Friends, Romans, countrymen, lend me your ears;

I come to bury Caesar, not to praise him.

The evil that men do lives after them;

The good is oft interred with their bones;

So let it be with Caesar.

Mark Antony, Julius caesar by william shakespeare

Hello, friends! I’m listening to Sarah Blasko’s version of “Life On Mars?”, originally by David Bowie. It was recorded shortly after Bowie’s death, and that makes this beautiful song poignant and timely. 

David Bowie

It’s strange to think that he’s gone. I only got into Bowie’s music towards the end of his life through a friend or two. I recorded an album based around his song “Heroes” shortly after some events that changed my life. “Modern Love” became the crown jewel of many of my playlists. I think I love his first album the most. “Letter To Hermione” hits me like a punch to the gut. It’s beautiful in a very sad way. “Did you ever call my name just by mistake?” he sings. 

Don’t we all ask that at some point? Don’t we all ask that or some variation of it at some point and then that leads us down a rabbit trail of pain and hurt? Most of the time it’s best to not go down that path, to not ask that question.


I’ve asked that question many times, and it never gives me a good answer. A lot of times it just brings me back to where I came from saddled with more baggage than when I started. The anger, shame, and hurt are real. It’s all real. I spent a really long time walking down the paths of “what if?”, even when my life was headed in a positive direction. “What if I mess things up?” “What if he/she/they leave?” “What if I really am as weird/crazy/messed up/selfish/mean/cruel/et cetera as I think I am?” To repeat: going down these paths never ends well. 

Thinking about the past usually goes one of two ways for me – I view it with rose-colored glasses as if nothing bad happened during that time in my life, or I see it as the worst time in the world, thereby completely ignoring the reality of the matter – there’s good and bad in every situation. Every. Situation. The past is as it is. We have to bury it, not praise it. The good is “oft interred with [its] bones” in many ways, as the quote say. It’s over. It’s gone. For lack of a better metaphor, remembering the past is a lot like remembering someone who is dead. You can’t change it, you can’t talk to it, you can’t reason with it if you get angry with it. You can only think about it and remember it. That can get very, very painful.


I remember experiencing terrible flashbacks when my mind idled in class for many months after I had a series of harrowing experiences during college. I had no idea what was happening. All I knew was that I would relive these experiences if my mind started to wander over and over again. They were utterly terrifying. They began to haunt my nightmares. Over time, the rosy colored glasses I had once seen that time with turned dark with anger. I wouldn’t always come seeking the past, it would come seeking me. It would find me and pounce. I was haunted by a ghost that was never alive, and that made it more powerful to me. It was an event, you can’t banish that. 


Sleep became just as exhausting as being awake, and it remained that way for many years, actually. I still have nightmares about what happened, though they’re few and far between. The flashbacks are also rare. It seems that I learned to banish the ghost, and one of the ways I did that was by getting angry. Very angry. I was very bitter (and likely very inconvenient to deal with) for a long time. I’ve come to realize that that’s perfectly acceptable when something bad happens, no matter how ugly-seeming or inconvenient that makes me. People should be able to feel their emotions and recover on their own schedule.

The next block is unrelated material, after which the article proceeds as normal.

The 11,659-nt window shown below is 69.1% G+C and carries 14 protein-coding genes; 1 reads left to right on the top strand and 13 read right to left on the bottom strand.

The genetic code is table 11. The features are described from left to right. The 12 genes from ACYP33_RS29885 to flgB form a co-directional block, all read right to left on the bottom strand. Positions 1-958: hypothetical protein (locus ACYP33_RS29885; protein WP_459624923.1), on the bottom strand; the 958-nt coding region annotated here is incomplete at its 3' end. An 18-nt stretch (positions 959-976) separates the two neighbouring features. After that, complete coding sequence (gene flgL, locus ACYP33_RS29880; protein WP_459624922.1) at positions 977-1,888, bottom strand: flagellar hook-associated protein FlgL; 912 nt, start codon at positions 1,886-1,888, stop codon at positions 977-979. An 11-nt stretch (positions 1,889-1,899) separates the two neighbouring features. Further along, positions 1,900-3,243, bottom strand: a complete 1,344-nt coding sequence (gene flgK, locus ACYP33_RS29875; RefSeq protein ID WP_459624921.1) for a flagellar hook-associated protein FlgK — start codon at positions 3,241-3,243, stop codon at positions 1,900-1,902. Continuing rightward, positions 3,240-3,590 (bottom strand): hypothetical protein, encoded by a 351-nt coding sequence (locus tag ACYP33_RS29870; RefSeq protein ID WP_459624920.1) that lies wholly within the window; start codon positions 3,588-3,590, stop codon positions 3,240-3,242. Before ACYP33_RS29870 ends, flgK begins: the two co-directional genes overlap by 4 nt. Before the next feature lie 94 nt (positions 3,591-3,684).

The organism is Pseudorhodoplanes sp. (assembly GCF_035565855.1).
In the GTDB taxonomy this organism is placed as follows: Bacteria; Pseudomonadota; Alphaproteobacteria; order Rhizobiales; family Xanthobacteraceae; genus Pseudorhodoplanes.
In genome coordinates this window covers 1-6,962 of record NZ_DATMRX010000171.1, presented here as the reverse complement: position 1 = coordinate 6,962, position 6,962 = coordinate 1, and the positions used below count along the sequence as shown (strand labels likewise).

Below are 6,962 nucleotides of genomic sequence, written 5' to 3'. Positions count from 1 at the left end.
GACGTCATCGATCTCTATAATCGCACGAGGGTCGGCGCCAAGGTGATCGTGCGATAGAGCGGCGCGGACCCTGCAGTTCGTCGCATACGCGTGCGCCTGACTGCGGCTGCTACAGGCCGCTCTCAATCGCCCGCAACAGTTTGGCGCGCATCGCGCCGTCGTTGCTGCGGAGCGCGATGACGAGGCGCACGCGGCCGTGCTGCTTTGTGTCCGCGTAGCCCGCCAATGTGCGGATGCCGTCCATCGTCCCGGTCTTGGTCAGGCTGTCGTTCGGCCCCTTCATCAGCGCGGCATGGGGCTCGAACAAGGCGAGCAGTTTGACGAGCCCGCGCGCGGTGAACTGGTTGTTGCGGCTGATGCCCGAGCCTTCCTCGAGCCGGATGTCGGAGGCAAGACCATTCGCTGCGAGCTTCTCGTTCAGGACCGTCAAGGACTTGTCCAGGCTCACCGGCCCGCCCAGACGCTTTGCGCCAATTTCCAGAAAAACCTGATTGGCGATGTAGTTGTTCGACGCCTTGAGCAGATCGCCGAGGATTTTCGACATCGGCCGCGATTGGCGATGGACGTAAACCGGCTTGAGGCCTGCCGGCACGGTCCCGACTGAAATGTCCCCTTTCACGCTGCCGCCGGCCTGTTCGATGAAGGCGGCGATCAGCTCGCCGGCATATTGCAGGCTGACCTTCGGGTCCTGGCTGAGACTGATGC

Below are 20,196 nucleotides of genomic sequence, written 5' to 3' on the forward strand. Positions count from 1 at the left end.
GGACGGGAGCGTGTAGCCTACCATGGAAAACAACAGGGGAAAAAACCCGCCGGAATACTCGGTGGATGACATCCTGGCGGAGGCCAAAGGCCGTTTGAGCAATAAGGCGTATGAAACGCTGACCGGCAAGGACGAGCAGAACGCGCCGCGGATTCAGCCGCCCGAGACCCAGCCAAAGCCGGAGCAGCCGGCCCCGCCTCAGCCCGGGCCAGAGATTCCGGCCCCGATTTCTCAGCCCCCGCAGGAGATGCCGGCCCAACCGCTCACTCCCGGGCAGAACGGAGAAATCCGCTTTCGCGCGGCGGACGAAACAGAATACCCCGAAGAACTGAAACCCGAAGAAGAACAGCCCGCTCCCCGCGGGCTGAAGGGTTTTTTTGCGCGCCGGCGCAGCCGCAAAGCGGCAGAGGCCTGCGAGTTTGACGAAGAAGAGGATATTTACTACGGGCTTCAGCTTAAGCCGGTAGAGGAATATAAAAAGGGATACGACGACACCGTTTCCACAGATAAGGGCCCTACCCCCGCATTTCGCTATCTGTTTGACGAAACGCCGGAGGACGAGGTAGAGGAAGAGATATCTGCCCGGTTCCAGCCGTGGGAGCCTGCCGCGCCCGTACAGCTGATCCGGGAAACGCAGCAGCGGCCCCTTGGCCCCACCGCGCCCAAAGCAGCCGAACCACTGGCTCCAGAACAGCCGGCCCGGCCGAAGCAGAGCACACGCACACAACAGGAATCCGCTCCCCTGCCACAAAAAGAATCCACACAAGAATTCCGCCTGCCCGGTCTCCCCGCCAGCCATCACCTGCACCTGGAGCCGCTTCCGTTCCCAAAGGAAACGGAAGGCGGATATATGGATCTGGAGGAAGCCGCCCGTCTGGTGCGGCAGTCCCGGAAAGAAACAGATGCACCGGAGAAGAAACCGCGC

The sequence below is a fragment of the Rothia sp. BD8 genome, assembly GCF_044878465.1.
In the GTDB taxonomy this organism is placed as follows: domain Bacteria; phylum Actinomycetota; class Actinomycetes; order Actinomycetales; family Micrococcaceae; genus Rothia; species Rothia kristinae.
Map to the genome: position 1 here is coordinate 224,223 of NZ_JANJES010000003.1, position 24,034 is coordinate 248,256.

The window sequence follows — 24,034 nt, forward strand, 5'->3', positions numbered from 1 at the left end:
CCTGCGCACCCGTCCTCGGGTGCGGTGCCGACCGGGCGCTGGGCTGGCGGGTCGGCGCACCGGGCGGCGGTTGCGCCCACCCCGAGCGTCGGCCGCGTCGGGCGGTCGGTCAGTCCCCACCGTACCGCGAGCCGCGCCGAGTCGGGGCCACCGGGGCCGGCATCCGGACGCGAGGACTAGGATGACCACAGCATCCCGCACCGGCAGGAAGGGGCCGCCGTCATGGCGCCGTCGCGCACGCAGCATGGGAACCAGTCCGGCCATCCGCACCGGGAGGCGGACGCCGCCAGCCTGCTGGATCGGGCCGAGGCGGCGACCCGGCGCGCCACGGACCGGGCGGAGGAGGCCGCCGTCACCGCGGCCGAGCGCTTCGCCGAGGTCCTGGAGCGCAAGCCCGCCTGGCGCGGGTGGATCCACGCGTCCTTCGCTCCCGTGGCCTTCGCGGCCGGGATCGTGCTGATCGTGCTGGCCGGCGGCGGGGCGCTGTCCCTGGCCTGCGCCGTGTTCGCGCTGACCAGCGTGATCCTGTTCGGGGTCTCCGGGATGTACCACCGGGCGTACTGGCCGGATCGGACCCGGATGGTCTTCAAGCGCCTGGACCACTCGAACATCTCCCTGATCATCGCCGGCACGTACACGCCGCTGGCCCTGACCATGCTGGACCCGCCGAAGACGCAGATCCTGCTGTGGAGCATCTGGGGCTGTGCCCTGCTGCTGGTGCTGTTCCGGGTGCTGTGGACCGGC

Eventually, I had a realization looking back on the events that led up to where I am today. It took a very long time to first come to the realization and even longer to put it into words: those awful things that happened to me in the past caused me to question everything. I’m incredibly thankful for that. It sure as hell was a painful process, but it was entirely worth it.


In studying witchcraft literature, I have come across a lot written about banishing unwanted things and cleansing that which you use to keep unwanted things away. It seems that these last few years were a sort of self-cleansing as I subconsciously got ready for this moment. Because of this string of experiences, I would posit now that if I’m going through a lot of pain, I am being prepared for something enormous that I am presently unaware of as I was then. 

What kinds of things could I be being prepared for? I know I’ve been asking that quite frequently. I’ve been hearing a lot of talk about and putting a lot of thought into my mission in this life. I have thought about this sort of thing for years, but have been unable to remotely put into words until recently. In light of these thoughts and discoveries, it would be fitting to write a mission statement here. 

My mission is to touch one life every day in a positive way.

As I said in a previous post, I can’t always touch many lives in a day. If I can touch only one person’s life, that can impact generations. I will be happy if I’m able to do just that. 

“Life On Mars?” has ended, I’m listening to my album. It’s strange how things like that go. I come to bury Caesar, not to praise him…

Thank you for reading!